India, China set to hold fifth round of commander-level talks today on LAC disengagement
India and China military level talks are expected to focus on the critical Finger Area and the strategic Depsang plains, they said. The Indian side is working on restore status quo ante (the situation as it existed in early April) along the LAC.
Senior military commanders of India and China will hold a meeting in eastern Ladakh on Sunday in their fifth attempt to implement a disengagement plan and reducing tensions aggravated by a significant military build-up on both sides of the contested Line of Actual Control (LAC), people familiar with the developments said.
The meeting between corps commander-ranked officers will take place held at Moldo on the Chinese side of the LAC. It is expected to begin around 11 am.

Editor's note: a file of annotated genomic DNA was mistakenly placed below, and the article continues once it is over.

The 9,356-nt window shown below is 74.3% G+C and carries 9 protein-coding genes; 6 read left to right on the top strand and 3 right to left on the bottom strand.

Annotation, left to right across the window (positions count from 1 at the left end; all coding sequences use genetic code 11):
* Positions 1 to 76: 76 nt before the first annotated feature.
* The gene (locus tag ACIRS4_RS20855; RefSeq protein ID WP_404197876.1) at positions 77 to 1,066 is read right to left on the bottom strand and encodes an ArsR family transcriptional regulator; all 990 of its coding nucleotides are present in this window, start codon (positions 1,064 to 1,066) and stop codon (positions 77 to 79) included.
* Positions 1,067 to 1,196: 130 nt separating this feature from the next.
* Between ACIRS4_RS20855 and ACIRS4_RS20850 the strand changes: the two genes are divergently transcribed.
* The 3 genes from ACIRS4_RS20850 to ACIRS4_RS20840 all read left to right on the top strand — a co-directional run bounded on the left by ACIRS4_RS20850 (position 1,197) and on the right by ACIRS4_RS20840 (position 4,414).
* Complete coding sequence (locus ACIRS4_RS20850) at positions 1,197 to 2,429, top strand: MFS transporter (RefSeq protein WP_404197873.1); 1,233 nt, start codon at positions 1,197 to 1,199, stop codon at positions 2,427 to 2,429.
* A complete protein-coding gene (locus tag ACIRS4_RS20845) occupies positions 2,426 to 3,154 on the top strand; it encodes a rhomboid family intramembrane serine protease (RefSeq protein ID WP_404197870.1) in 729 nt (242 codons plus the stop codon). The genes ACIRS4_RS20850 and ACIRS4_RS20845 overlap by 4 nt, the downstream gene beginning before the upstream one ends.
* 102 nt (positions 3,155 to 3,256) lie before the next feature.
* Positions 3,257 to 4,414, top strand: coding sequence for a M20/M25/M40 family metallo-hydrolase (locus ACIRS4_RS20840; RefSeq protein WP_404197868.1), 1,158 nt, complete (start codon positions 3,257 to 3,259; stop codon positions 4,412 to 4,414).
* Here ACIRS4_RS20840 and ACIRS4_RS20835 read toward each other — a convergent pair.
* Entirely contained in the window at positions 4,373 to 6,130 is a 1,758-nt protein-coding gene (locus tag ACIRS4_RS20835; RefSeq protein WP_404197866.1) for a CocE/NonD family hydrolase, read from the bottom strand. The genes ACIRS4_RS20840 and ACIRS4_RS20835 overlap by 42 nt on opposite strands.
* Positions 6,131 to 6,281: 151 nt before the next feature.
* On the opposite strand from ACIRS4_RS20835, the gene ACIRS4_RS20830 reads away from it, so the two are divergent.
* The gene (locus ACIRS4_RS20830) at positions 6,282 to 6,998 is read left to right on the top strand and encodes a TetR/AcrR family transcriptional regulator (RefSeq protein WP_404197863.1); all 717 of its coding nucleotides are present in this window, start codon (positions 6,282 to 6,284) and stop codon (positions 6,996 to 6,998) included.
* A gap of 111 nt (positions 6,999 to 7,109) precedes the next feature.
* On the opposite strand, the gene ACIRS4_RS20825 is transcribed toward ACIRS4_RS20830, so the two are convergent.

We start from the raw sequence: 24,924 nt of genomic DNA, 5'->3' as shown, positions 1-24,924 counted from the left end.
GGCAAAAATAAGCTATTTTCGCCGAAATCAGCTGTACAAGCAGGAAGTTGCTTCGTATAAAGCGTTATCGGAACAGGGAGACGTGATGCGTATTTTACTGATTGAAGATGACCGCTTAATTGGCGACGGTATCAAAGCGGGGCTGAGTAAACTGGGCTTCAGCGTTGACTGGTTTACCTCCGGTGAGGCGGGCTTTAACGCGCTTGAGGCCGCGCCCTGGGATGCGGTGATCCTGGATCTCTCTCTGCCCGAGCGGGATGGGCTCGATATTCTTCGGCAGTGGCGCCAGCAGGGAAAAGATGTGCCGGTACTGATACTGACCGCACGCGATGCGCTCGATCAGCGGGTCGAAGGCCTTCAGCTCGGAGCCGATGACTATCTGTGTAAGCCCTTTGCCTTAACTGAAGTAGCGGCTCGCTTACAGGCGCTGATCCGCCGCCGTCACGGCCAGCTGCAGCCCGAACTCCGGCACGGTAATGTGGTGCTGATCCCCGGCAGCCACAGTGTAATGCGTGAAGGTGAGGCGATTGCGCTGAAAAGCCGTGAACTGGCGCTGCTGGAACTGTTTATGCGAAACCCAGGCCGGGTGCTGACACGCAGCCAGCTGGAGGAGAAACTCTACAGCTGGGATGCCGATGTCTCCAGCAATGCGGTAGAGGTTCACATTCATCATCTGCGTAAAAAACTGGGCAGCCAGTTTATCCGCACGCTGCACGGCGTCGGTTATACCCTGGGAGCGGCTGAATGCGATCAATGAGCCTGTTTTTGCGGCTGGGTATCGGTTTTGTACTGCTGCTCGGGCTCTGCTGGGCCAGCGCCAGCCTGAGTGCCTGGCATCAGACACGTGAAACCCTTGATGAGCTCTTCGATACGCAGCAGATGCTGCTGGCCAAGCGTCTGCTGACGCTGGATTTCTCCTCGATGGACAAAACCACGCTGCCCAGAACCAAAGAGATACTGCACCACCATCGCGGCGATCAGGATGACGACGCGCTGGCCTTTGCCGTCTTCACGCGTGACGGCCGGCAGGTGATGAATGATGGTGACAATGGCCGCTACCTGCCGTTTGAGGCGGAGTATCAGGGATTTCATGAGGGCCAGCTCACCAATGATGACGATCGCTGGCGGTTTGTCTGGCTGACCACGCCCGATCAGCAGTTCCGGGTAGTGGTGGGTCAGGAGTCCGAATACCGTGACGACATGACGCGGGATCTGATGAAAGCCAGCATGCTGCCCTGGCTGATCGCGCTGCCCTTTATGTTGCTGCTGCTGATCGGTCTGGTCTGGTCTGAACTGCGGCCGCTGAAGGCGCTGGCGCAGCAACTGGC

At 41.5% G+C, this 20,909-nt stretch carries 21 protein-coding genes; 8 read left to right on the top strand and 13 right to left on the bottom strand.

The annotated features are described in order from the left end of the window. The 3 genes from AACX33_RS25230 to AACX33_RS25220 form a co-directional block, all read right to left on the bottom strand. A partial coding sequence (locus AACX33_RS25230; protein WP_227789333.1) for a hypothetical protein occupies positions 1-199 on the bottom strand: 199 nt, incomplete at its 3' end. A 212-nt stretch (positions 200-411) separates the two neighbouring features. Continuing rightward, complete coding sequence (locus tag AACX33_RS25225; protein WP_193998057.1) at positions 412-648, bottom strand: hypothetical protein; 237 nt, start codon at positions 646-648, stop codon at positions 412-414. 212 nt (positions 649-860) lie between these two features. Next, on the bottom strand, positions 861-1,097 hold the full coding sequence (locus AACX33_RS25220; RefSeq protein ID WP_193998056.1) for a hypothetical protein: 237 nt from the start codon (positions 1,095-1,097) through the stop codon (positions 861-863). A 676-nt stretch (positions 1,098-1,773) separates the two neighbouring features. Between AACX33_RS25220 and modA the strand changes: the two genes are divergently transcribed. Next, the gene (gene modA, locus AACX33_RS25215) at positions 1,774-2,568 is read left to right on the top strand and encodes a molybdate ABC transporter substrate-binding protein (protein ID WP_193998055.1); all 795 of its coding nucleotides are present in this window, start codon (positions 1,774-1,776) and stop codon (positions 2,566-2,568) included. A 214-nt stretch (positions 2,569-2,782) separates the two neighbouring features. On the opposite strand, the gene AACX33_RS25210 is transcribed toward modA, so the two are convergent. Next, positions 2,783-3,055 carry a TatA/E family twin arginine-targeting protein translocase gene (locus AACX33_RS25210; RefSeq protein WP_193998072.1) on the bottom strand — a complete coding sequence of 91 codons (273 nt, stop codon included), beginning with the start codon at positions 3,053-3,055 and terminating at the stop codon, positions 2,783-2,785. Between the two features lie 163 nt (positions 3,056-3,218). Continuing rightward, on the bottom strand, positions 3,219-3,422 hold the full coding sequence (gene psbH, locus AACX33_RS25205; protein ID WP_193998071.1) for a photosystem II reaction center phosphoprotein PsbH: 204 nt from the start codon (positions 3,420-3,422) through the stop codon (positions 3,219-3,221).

The talks are expected to focus on the critical Finger Area and the strategic Depsang plains, they said. The Indian side is working on restore status quo ante (the situation as it existed in early April) along the LAC.
Northern Army commander Lieutenant General YK Joshi recently said that disengagement between forward deployed Indian and Chinese soldiers from friction areas along the LAC was a complex and intricate process that required diligent execution.
India and China lately failed to make a breakthrough in reducing border tensions despite intense negotiations at the military and diplomatic levels, and the disengagement process at some friction points virtually stopped.
Joshi said disengagement was initiated after four rounds of talks between senior Indian and Chinese military commanders, and it was being verified on the ground to “ensure its veracity and correctness.”
De-escalation of the border conflict will begin after complete disengagement.
The ground situation remains unchanged in the Ladakh sector where both armies have amassed almost 100,000 soldiers in their forward and depth areas.
During a visit to Ladakh on July 17, defence minister Rajnath Singh indicated that the negotiations to resolve military tensions along the LAC were complex. He said progress in negotiations should help resolve the border dispute but added that he “couldn’t guarantee to what extent the situation will be resolved.”